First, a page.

Immigrant Selectivity and School Readiness in America

Although income-based educational inequality endures across the educational pipeline, there is one exception: achievement gaps at school entry (hereafter school readiness) are decreasing. Concurrently, the presence of children of immigrants is increasing in American schools. In this project, I examine whether increasing immigrant presence is responsible for decreasing income-based school readiness gaps. Using restricted, nationally representative data from Early Childhood Longitudinal Studies in 1998 and 2010 and Barro-Lee international education data, I examine whether and how immigrant parents’ pre-migration socioeconomic status (immigrant selectivity) impacts the academic achievement of their children at school entry. Many parents with middle- and upper-class socioeconomic status in their countries of origin suffer downward mobility and (sometimes) poverty. Nevertheless, these parents possess noneconomic middle- and upper-class orientations, proclivities, and practices that serve as resources that boost the academic achievement of their children, including those in low-income households. Consequently, these children may increase the average school readiness scores among low-income children, which, in turn, may decrease income-based school readiness inequality between 1998 and 2010. The case of immigrant families helps us understand how social class matters for children’s educational performance in the absence of abundant economic resources, and, how these processes, in turn, impact income-based school readiness inequality in the United States.

Maureen MacLeod, Mercy College

Maureen MacLeod is an Assistant Professor of History at Mercy College in Dobbs Ferry, NY where she specializes in European history with a focus on women’s and education history. At Mercy, a designated Hispanic serving institution, she mainly works with first-generation college students, teaching European, gender, and Middle Eastern History. Prior to teaching at Mercy, she received her Ph.D. from Florida State University, M.A. from Wayne State University, and B.A. from Michigan State University. Her current research focuses on the development and utility of girl’s education in early nineteenth-century France. Her work has been supported by the Walbolt Dissertation Research Fellowship and Dr. Fay T. and Dennis Greenwald, Esq. Faculty Grant.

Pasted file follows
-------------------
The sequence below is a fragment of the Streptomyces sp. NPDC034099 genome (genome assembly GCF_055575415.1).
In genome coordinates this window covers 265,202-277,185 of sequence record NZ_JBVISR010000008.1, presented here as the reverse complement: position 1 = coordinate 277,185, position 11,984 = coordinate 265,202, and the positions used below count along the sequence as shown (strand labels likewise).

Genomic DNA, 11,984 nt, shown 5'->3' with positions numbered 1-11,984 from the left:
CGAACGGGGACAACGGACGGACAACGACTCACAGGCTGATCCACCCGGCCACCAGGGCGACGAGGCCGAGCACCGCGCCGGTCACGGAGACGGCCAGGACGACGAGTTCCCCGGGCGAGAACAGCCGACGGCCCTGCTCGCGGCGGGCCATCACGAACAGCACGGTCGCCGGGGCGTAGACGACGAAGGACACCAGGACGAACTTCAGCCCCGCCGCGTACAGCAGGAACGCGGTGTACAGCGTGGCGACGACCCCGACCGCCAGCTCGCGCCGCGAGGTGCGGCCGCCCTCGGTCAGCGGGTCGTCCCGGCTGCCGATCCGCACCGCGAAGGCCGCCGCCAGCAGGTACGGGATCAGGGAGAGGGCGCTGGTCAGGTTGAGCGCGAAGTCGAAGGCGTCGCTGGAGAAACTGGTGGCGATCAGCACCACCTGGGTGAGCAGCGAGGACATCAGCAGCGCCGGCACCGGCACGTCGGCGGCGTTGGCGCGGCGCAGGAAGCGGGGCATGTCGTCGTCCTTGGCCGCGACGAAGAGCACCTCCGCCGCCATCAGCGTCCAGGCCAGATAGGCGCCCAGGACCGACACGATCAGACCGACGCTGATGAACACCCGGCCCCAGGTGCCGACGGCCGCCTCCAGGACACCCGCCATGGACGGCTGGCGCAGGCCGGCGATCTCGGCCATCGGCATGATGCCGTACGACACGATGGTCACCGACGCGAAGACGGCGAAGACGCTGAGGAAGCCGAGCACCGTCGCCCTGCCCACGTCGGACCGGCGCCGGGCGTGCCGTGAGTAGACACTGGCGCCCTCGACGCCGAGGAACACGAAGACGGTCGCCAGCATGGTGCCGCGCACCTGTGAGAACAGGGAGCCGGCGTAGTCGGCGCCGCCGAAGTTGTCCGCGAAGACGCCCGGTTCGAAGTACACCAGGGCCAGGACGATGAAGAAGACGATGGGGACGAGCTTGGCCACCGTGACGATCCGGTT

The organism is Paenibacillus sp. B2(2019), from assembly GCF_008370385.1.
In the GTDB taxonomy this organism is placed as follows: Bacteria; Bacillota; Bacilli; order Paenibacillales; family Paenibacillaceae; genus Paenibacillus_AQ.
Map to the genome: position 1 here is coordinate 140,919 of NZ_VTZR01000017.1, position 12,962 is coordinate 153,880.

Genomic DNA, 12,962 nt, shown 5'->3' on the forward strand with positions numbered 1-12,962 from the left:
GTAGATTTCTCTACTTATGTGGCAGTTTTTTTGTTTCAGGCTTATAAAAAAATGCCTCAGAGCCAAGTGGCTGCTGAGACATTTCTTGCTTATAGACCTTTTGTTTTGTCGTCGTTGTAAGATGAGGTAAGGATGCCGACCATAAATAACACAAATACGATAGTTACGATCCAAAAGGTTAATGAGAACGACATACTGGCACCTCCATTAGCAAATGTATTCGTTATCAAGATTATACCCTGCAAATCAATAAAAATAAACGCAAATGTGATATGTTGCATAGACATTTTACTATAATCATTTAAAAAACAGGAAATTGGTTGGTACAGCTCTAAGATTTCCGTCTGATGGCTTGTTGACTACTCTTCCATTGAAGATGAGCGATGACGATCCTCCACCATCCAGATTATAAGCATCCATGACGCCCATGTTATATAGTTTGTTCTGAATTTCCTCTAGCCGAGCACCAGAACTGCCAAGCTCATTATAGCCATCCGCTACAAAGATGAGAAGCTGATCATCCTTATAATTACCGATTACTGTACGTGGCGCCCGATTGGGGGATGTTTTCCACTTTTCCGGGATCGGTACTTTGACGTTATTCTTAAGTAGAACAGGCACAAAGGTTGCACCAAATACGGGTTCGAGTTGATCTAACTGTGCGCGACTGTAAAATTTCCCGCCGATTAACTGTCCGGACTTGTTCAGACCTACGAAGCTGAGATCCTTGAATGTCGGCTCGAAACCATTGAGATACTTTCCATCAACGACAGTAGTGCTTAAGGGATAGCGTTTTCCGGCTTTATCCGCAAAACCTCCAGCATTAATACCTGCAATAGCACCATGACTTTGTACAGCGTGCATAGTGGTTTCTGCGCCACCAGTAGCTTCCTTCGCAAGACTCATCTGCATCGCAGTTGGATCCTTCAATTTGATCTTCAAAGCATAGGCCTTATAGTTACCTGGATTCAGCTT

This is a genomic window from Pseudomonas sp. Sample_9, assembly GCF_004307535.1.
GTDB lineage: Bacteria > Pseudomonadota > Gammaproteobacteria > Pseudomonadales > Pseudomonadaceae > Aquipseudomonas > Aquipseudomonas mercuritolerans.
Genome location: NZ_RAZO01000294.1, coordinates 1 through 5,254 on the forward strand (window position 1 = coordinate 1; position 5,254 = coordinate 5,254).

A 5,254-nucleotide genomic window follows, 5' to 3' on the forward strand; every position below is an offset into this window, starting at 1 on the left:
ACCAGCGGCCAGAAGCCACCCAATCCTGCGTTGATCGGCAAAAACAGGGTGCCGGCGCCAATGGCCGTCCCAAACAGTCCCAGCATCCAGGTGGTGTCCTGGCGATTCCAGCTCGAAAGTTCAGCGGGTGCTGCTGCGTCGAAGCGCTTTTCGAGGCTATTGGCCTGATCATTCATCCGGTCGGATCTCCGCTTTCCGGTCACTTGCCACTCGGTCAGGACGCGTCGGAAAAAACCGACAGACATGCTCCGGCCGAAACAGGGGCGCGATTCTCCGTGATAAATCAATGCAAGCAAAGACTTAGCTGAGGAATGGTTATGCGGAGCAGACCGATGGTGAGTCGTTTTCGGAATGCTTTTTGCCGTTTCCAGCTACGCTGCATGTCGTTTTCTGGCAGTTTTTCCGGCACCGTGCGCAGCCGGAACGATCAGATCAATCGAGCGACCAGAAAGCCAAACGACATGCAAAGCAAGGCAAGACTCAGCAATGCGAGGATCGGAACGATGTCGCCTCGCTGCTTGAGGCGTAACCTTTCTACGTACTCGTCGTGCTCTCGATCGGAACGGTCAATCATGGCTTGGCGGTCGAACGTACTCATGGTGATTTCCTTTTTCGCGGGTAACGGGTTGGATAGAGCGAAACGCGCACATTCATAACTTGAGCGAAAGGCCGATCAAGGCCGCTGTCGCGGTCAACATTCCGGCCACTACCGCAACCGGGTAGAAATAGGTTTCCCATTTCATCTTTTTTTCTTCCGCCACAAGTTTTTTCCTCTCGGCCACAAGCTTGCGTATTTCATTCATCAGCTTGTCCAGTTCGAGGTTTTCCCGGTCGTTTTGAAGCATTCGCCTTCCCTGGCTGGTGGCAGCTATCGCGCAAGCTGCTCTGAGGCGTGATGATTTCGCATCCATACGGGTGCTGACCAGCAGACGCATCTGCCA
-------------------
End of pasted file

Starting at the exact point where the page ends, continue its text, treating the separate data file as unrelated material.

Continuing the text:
Le bel esprit: Creating Female Independence through Education in Early Nineteenth-Century France

The proposed research focuses on female education at the Maison d’éducation de la Légion d’honneur during the Napoleonic Empire in France. This study argues that the female students were able to gain agency through their unique educational experience, which allowed them to frame their own future. It also maintains that the opportunity for women to engage in the public sphere and embrace an independent lifestyle occurred earlier than many historians argue, in the beginning of the nineteenth century, largely because of the Napoleonic era educational institutions. This research also examine the curriculum and pedagogy of the school as well as students’ independent endeavors to harness their education for their own purposes. By examining student dossiers from little-explored archives of the Napoleonic era, this study traces the students throughout their lives, recording their accomplishments, which were not the norm for women in early nineteenth-century France.

Leya Mathew, Ahmedabad University

Leya Mathew is an Assistant Professor in the Social Sciences division of the School of Arts and Sciences at Ahmedabad University. She has a Ph.D. in Education from the University of Pennsylvania. Her research is focused on understanding the socio-cultural transitions that have accompanied economic liberalization in India. She has examined the transitions of liberalization across multiple sites in her dissertation and postdoctoral work. Her dissertation explored non-elite private English schooling as a socio-political expression of aspiration in a new consumer society. This project was awarded an AIIS (American Institute of Indian Studies) Junior Fellowship and a NAEd/Spencer Foundation Dissertation Fellowship. Her work has been published in Anthropology and Education Quarterly and TESOL Quarterly. Her post-doctoral work at the National Institute of Advanced Studies, Bengaluru (2016-18) focused on the emergence of middle-class feminisms in the context of expanding employment opportunities for women in science and technology.

Shifting Science Identities and Appropriate Femininities at a Pharmacy College in India